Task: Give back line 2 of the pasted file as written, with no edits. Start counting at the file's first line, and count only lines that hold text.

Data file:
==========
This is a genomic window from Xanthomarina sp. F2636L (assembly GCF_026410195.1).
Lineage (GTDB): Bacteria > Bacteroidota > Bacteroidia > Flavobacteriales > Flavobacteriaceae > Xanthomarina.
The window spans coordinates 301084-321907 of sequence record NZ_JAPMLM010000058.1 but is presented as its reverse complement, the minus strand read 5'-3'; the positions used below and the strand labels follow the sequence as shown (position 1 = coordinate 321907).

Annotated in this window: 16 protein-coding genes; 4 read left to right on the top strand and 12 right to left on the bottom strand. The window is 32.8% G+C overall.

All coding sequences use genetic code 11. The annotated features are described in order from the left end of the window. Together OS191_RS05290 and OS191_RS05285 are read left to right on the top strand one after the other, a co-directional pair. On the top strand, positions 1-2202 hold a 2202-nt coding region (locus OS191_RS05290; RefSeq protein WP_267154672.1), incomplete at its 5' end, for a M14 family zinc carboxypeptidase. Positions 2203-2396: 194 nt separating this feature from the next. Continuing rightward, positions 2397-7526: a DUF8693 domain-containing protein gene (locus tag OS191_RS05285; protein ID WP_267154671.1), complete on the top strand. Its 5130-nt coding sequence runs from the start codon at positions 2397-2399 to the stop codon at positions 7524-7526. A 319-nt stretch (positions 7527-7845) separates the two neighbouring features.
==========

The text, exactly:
Lineage (GTDB): Bacteria > Bacteroidota > Bacteroidia > Flavobacteriales > Flavobacteriaceae > Xanthomarina.